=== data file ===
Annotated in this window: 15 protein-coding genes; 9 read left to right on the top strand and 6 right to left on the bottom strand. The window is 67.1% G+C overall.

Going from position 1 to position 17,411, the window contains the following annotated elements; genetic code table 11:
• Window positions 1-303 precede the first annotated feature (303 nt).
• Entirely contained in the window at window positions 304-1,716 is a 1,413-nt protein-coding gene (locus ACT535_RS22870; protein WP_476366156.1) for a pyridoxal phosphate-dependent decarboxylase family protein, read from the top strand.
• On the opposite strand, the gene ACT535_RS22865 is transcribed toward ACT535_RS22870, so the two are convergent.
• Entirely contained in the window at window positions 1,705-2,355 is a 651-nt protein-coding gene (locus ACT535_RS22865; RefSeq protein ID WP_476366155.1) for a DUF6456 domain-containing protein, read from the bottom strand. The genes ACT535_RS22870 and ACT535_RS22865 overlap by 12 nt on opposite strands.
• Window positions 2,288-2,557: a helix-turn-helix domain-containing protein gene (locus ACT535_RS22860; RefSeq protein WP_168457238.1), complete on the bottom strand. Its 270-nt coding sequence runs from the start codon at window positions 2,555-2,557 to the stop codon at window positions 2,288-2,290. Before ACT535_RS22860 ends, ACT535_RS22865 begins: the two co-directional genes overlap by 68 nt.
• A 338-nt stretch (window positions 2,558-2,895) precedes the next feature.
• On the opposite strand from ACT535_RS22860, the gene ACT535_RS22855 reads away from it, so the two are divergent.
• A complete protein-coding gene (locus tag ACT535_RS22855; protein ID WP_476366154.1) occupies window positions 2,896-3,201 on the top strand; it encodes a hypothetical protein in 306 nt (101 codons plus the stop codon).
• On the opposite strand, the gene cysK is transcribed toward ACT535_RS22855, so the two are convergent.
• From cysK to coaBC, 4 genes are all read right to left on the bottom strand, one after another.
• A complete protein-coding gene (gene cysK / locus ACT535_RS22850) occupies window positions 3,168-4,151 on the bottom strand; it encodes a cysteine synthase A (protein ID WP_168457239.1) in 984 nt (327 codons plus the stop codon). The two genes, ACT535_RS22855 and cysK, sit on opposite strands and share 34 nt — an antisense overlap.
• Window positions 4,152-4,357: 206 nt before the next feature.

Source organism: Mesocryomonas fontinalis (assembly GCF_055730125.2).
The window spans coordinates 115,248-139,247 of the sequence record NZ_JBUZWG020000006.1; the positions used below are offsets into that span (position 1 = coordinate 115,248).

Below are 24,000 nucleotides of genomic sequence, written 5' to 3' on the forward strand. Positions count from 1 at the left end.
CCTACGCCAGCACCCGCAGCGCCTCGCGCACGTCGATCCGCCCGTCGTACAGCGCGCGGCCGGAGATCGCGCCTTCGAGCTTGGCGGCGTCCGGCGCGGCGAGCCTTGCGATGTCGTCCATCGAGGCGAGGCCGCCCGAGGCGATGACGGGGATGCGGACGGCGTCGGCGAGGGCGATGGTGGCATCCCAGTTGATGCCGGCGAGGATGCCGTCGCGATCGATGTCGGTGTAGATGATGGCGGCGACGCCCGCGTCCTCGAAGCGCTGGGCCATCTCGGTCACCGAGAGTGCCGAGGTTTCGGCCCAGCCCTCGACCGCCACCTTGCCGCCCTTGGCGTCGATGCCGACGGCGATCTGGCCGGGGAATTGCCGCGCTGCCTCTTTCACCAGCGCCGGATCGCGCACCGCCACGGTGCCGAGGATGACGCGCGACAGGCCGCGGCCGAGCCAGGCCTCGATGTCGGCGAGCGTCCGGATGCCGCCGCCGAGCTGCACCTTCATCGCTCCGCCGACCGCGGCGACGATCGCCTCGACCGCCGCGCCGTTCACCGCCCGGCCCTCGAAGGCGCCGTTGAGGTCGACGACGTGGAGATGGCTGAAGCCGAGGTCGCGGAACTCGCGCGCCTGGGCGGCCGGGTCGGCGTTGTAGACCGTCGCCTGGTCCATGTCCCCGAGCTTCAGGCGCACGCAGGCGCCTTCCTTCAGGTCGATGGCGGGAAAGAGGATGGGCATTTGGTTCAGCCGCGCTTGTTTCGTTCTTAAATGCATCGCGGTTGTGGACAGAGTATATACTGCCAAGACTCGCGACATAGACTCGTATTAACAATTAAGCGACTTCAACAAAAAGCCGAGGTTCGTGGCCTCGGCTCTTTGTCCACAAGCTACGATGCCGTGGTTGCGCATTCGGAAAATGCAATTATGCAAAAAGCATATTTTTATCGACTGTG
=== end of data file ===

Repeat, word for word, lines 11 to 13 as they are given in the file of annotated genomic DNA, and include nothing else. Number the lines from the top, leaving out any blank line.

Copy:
• On the opposite strand, the gene cysK is transcribed toward ACT535_RS22855, so the two are convergent.
• From cysK to coaBC, 4 genes are all read right to left on the bottom strand, one after another.
• A complete protein-coding gene (gene cysK / locus ACT535_RS22850) occupies window positions 3,168-4,151 on the bottom strand; it encodes a cysteine synthase A (protein ID WP_168457239.1) in 984 nt (327 codons plus the stop codon). The two genes, ACT535_RS22855 and cysK, sit on opposite strands and share 34 nt — an antisense overlap.